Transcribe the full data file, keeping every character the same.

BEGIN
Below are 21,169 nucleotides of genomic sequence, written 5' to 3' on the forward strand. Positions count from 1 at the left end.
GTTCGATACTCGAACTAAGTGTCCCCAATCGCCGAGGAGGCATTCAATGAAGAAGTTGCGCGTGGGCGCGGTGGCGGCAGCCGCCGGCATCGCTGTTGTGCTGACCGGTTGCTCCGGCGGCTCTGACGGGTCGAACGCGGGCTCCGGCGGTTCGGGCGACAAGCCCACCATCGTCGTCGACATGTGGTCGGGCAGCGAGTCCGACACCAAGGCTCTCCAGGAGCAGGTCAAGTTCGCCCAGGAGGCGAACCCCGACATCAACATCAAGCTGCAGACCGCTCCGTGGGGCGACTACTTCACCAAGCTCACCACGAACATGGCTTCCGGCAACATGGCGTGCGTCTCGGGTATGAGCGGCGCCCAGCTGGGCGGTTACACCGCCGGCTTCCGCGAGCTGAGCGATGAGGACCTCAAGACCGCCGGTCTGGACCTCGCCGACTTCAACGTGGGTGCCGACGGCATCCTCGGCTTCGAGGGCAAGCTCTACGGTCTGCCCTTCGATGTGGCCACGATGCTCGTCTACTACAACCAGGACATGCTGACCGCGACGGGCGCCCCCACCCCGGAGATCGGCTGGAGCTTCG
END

Below are 21,169 nucleotides of genomic sequence, written 5' to 3' on the forward strand. Positions count from 1 at the left end.
GTTCGATACTCGAACTAAGTGTCCCCAATCGCCGAGGAGGCATTCAATGAAGAAGTTGCGCGTGGGCGCGGTGGCGGCAGCCGCCGGCATCGCTGTTGTGCTGACCGGTTGCTCCGGCGGCTCTGACGGGTCGAACGCGGGCTCCGGCGGTTCGGGCGACAAGCCCACCATCGTCGTCGACATGTGGTCGGGCAGCGAGTCCGACACCAAGGCTCTCCAGGAGCAGGTCAAGTTCGCCCAGGAGGCGAACCCCGACATCAACATCAAGCTGCAGACCGCTCCGTGGGGCGACTACTTCACCAAGCTCACCACGAACATGGCTTCCGGCAACATGGCGTGCGTCTCGGGTATGAGCGGCGCCCAGCTGGGCGGTTACACCGCCGGCTTCCGCGAGCTGAGCGATGAGGACCTCAAGACCGCCGGTCTGGACCTCGCCGACTTCAACGTGGGTGCCGACGGCATCCTCGGCTTCGAGGGCAAGCTCTACGGTCTGCCCTTCGATGTGGCCACGATGCTCGTCTACTACAACCAGGACATGCTGACCGCGACGGGCGCCCCCACCCCGGAGATCGGCTGGAGCTTCG